Make a plan and broadcast it: What is your ultimate vision of what you would like to reinvent? Create the picture, the image, the mental movie. Work backwards and ask yourself, “What is the first step I can take today to begin my reinvention?” Once you have your plan in place, let people know. It anchors your commitment and puts others in a position to hold you accountable.
Set goals: You are not going to get anywhere without them. In fact, setting personal goals and passionate goals is a “must-do” to motivate and inspire you to move forward. Goals don’t have to be earth shattering or so huge they are de-motivating. Baby steps do get you up the mountain.
Find models of success: You don’t have to reinvent the wheel. Take the time to search out others who are already successful in your arena and research what has made them successful. Build your unique self by modeling success.
Measure your progress: What doesn’t get measured doesn’t get done. If your goals are doable and you take action, you can measure and course correct.
Be patient and gentle with yourself: There will be the unenviable setbacks and failures. That’s the way it should be so – make friends with failure. It’s your gift – your learning tool. Reinvention is challenging and the challenge is part of the fun. It takes not only patience but tenacity, perseverance and fortitude. If you want it badly enough, that’s the price. Just “take one step at a time”.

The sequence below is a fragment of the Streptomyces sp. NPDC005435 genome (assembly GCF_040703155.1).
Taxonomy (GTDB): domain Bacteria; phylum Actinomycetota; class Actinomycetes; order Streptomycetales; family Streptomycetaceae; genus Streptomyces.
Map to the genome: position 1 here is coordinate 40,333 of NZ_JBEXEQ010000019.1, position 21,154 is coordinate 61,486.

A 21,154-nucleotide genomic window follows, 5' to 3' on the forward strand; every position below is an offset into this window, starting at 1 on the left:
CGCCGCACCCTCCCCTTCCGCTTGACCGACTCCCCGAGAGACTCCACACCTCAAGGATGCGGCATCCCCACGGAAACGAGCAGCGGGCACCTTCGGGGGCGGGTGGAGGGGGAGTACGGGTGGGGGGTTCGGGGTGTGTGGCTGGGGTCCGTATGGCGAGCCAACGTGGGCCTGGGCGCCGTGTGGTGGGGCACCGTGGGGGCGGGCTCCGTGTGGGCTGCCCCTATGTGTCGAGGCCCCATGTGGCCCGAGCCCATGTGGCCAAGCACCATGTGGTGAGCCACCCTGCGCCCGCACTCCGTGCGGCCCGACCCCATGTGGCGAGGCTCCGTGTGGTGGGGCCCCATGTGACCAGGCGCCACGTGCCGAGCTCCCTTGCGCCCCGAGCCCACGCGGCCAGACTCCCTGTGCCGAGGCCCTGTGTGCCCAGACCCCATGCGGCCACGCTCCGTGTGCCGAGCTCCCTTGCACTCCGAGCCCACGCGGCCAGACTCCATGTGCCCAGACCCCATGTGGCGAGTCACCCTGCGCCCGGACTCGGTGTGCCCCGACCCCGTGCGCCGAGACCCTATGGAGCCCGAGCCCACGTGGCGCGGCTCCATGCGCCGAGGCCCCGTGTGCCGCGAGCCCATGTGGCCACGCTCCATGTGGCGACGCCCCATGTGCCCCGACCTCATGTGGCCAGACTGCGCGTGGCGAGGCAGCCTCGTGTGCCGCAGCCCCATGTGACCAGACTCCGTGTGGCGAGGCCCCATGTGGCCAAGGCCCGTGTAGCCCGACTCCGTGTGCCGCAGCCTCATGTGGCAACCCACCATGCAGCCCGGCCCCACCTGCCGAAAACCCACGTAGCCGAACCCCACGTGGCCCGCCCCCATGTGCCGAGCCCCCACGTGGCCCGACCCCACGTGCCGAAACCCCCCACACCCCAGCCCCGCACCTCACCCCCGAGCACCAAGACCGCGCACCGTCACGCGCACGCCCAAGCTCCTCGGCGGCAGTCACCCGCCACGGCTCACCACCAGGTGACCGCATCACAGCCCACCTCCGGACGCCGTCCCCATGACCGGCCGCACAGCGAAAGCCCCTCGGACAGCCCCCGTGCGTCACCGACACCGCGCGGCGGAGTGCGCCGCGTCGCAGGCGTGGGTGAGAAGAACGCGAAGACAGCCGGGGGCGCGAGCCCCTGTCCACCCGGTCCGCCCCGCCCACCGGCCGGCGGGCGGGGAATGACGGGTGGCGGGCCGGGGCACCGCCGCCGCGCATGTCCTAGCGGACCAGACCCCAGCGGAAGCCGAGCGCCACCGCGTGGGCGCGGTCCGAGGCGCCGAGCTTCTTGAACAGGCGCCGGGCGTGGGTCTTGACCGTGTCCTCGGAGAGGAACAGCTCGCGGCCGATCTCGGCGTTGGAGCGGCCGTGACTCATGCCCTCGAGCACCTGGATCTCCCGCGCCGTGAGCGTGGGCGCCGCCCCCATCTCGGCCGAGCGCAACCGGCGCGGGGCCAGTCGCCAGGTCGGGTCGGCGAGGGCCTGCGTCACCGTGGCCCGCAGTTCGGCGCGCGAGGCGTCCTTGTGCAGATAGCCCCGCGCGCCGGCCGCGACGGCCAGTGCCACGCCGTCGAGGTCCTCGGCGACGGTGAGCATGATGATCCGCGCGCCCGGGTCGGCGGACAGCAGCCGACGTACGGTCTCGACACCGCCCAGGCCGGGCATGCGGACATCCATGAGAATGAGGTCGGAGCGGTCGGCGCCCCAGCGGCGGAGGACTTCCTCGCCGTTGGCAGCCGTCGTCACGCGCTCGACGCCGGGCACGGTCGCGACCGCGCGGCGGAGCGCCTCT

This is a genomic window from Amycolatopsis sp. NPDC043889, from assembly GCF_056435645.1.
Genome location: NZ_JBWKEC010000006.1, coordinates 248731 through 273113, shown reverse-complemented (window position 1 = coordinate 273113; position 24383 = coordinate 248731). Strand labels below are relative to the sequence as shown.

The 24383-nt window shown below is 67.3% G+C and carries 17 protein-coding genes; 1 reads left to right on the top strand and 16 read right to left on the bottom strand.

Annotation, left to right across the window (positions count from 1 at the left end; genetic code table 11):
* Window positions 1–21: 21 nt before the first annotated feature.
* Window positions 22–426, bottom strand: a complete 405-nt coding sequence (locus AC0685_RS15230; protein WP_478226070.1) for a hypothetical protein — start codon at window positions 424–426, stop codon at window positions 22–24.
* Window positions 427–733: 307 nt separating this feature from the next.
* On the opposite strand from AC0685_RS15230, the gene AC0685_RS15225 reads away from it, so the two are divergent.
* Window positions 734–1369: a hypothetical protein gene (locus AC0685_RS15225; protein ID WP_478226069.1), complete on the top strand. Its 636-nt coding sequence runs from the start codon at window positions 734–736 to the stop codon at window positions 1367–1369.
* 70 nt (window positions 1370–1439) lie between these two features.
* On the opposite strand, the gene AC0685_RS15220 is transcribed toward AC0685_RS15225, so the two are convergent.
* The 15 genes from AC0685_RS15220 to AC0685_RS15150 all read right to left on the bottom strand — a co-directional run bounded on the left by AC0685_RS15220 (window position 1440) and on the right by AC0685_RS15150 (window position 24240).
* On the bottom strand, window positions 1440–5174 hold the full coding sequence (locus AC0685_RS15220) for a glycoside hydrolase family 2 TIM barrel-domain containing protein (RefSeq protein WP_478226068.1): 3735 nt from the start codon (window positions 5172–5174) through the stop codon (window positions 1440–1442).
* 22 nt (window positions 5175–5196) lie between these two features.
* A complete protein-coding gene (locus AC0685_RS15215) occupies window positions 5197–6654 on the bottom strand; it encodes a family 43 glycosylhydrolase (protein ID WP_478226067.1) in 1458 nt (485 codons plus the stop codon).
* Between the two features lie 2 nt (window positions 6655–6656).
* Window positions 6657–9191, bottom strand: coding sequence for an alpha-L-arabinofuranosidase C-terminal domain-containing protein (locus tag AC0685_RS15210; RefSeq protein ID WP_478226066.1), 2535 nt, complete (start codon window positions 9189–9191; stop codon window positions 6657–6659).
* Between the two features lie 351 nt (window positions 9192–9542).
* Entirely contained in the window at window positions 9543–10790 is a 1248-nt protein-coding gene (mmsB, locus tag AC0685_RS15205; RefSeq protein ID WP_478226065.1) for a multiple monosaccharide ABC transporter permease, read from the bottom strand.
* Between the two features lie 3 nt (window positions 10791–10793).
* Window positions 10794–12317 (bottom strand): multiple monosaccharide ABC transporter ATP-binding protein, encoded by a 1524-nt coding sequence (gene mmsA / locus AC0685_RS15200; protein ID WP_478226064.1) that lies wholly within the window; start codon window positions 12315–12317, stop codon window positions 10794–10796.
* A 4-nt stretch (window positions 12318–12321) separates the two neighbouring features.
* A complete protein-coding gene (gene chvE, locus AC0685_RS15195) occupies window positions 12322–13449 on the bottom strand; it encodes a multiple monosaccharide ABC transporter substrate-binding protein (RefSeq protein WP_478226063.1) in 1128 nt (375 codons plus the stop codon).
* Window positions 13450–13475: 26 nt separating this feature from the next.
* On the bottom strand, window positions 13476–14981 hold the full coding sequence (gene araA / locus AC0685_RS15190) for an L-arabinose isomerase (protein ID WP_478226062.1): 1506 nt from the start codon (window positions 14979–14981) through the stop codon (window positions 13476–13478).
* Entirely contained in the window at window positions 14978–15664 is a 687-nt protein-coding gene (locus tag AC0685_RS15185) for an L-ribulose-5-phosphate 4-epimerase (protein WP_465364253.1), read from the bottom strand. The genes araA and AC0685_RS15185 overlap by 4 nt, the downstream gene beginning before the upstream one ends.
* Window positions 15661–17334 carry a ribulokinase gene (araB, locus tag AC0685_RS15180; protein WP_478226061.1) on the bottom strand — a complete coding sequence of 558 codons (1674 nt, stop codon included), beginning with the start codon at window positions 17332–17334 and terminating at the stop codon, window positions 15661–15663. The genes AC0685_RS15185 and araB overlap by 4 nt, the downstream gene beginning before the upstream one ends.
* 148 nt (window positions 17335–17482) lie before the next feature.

Acquire new knowledge and skills: The reality is that what worked for you in the past may no longer work this time around. In today’s world, knowledge and technology expand exponentially. Learn and develop the new skills necessary and sharpen your existing ones.
Expand your network: There are clubs and organizations full of knowledge and experience that can help you expand your network and therefore your support system. No matter your age, embrace online social networks like Twitter and Facebook. Use Google, Dog pile and Bing for research. Just get out there and get with it!
One of my favorite Broadway Musicals is “Ben Franklin in Paris.” My good friend Sydney Michaels wrote the lyrics to a song sung by Robert Preston as Ben Franklin. I love it. “I invented myself. I invented myself — out of odds and ends. “I invented myself. I invented myself – out of bits and specks. But, the damn thing works. The damn thing works. Though it ain’t quite true or level. Though it ain’t well knit, though it don’t quite fit, the damn thing works like the devil.”
Have fun reinventing yourself. It can only be a grand adventure.
James Mapes is a life coach and the creator of The Transformation Coach program. He is the author of Quantum Leap Thinking: An Owner’s Guide to the Mind. You may contact James at Jim@JamesMapes.com or visit his web site www.JamesMapes.com
-what was your biggest takeaway lesson from the above article? Use the comments below to share your thoughts.